Ragnar Relay: The Ragnar Relay is “the overnight running relay race that makes testing your limits a team sport. A team is made up of 6-12 individuals; each individual runs 3 legs. The legs of the race vary in difficulty and distance, from 3-8 miles, allowing elite and novice runners to run together. Over 2 days and 1 night, teams run across 200 miles of the country’s most scenic terrain.” There is even a DC race! I have a friend in California that just did the San Diego race this past weekend, and I’m excited to hear all about how she liked it! I wonder if I have any friends out there who would be willing to do this with me; otherwise, you can sign up as a single and find a team. Even though there is probably time to try for an entry onto a team at the end of September, it’s more likely I’ll wait until next year (but who knows!)
Color Run: On the totally light-hearted and fun end of the spectrum is the Color Run, which is the “happiest 5k on the planet.” Here is how it works… you wear white and each kilometer of the event is associated with a color and “as the runners hit the Kilometer Zones, they will be blitzed with color.” The Color Run is for everyone and anyone, and is “less about speed and more about enjoying a color crazy day with your friends and family.” There will be a race in DC (registration opens soon!) This would be a great race to do with some friends, I even know of some girl friends that have expressed some interest.
Now, here are two “normal” Virginia running events on both ends of the amount-of-people spectrum:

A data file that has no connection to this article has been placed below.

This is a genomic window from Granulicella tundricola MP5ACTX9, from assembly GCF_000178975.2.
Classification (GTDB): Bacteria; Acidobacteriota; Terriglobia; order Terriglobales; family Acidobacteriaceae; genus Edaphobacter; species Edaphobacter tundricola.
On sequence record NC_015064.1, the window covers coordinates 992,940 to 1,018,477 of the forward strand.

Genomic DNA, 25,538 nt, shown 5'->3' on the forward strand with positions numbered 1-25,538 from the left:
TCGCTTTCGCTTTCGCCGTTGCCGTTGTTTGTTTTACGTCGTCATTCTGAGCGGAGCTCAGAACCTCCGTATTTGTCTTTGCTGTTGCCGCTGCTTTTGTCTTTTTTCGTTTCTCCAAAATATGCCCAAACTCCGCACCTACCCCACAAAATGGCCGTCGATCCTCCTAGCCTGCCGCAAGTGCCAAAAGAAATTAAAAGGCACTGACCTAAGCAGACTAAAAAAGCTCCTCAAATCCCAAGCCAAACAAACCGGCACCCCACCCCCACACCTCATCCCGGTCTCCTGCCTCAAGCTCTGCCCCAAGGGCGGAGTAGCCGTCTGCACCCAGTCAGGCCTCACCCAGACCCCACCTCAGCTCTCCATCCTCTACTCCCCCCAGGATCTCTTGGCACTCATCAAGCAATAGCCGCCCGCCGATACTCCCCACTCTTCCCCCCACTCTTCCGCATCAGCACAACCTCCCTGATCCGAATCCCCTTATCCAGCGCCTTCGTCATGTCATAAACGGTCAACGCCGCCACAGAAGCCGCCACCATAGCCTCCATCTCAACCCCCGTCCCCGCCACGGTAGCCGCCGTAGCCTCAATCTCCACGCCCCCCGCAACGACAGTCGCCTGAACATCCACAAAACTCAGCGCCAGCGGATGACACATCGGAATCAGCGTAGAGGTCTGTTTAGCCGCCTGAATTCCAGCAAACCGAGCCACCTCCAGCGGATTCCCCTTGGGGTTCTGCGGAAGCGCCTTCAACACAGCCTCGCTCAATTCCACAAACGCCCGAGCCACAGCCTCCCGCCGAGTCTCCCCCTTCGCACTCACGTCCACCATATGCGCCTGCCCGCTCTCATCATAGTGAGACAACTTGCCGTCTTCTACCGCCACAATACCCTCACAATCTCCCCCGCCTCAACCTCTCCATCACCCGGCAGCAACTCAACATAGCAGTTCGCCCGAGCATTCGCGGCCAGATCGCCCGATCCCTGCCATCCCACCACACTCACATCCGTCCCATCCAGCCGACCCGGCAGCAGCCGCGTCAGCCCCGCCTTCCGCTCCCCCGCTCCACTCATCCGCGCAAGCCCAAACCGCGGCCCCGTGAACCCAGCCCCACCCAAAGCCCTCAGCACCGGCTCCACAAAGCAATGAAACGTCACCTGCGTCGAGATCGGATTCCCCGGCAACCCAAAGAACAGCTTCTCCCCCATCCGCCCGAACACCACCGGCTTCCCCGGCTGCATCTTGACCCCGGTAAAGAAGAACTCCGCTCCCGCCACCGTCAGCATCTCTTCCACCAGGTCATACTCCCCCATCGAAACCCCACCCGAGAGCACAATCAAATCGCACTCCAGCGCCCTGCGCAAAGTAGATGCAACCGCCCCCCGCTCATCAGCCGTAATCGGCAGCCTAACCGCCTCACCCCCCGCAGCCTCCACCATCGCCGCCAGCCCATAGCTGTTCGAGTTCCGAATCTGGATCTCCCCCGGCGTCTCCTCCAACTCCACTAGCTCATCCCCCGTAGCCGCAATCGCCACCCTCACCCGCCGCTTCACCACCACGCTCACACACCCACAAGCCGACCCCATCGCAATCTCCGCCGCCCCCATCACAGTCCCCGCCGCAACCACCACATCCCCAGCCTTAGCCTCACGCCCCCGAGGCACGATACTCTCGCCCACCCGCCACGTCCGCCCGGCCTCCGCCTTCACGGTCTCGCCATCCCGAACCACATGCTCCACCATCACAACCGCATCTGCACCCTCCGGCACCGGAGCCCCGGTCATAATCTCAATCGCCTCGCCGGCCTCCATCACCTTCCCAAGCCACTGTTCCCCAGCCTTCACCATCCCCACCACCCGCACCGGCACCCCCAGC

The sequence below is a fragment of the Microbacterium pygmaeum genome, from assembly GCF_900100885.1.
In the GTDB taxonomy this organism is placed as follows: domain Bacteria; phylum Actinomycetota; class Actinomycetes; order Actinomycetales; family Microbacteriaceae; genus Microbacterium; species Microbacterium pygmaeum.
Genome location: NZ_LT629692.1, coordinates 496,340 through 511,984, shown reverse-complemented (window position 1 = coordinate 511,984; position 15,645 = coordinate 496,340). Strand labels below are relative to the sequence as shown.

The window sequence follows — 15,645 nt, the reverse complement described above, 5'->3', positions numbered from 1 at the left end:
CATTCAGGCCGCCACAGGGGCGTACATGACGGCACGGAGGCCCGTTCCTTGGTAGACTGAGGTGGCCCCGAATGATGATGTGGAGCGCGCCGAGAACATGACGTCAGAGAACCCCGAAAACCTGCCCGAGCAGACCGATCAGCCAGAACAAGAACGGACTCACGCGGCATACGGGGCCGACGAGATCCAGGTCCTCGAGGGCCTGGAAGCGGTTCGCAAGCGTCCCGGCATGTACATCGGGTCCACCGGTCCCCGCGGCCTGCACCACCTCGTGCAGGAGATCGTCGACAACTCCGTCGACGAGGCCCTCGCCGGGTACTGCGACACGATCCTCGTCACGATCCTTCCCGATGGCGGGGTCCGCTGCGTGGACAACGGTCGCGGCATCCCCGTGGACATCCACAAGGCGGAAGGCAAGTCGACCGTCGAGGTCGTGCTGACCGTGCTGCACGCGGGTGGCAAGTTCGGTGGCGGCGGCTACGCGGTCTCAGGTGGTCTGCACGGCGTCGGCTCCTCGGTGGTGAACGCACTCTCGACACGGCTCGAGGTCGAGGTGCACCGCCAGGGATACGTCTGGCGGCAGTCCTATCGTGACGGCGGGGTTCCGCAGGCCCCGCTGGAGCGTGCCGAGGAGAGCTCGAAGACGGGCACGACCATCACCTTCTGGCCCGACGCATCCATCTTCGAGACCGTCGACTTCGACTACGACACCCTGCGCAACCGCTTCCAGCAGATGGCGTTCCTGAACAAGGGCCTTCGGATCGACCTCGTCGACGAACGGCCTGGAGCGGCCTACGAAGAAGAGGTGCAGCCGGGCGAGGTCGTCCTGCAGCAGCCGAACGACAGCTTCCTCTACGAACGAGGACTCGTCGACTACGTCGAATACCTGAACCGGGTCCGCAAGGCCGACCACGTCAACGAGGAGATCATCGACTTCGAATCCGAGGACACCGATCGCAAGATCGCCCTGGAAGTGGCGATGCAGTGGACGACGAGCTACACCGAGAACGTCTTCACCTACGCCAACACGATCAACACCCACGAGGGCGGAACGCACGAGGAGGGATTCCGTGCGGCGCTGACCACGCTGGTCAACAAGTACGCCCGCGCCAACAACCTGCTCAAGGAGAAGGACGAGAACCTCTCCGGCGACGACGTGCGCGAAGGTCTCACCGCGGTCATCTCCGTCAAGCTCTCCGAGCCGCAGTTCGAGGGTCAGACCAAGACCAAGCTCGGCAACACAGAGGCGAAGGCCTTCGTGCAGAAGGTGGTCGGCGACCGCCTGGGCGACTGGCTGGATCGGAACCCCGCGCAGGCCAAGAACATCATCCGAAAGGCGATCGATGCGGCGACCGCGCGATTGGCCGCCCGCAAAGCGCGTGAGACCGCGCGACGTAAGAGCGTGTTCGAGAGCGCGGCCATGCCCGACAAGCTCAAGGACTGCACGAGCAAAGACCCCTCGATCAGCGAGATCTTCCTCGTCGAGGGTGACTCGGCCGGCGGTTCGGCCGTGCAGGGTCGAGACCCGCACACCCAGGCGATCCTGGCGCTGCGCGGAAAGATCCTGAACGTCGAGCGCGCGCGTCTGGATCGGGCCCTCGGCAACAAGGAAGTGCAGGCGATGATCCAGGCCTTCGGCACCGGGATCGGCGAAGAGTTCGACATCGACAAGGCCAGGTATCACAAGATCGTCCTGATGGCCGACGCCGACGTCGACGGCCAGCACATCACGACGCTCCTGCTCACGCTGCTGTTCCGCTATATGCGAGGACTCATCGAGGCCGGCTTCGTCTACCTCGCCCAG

Richmond Marathon/Half Marathon: I have been looking into the Richmond Marathon and Half Marathon event which takes place in November. I was supposed to do the half marathon last year, but was so burned out after an awful, awful 10-miler that I ended up just skipping it in favor of rest. Anyways, now Richmond is a serious contender for my next big race. It’s close by, it’s flat, and it’s well-known and well-organized. The Richmond Marathon has been featured in Runner’s World multiple times, listed as “America’s friendliest marathon” and also in “Best Little Marathons.” But the question remains whether I want to do the half marathon and try for a better time (the first half marathon I did was in May 2011) or go for the marathon, with one of the hilliest and a not-for-first-timers marathons already under my belt. There is over 6 months until the race, so I have time to think about it (given that most training plans are around 4 months long).
Marine Corps Marathon: I would love to run at least one of the big marathons at some point in my life (New York, Chicago, Marine Corps), which can have as many as 40,000+ runners. (As a point of comparison, Charlottesville was limited to 3,500 runners combined for both events, and I believe a little under 500 people finished the marathon). This year, the Marine Corps Marathon sold out it’s 30,000 spots in record time, under 3 hours! Incredible! This was the marathon that my grandpa ran for his 50th birthday also. So this will be in the back of my mind as a possibility to try for in 2013.
In the meantime, I’ve been running a few days a week, mostly short runs, just to keep my fitness level up. I thought not having a ‘plan’ would make me feel a little lost or confused, but for the most part it’s been pretty nice – I don’t have to plan my weekends around my runs like I had been for the past 4+ months. I can also consider signing up last minute for shorter races since I already have a decent running base (such as Pacers or Potomac River Running events).
So there you have it, a little update into some things I’ve been thinking about. Since fall marathon season is in October/November on the east coast, I’ll know by June whether I’ll be training for another marathon, half marathon, or waiting until next year.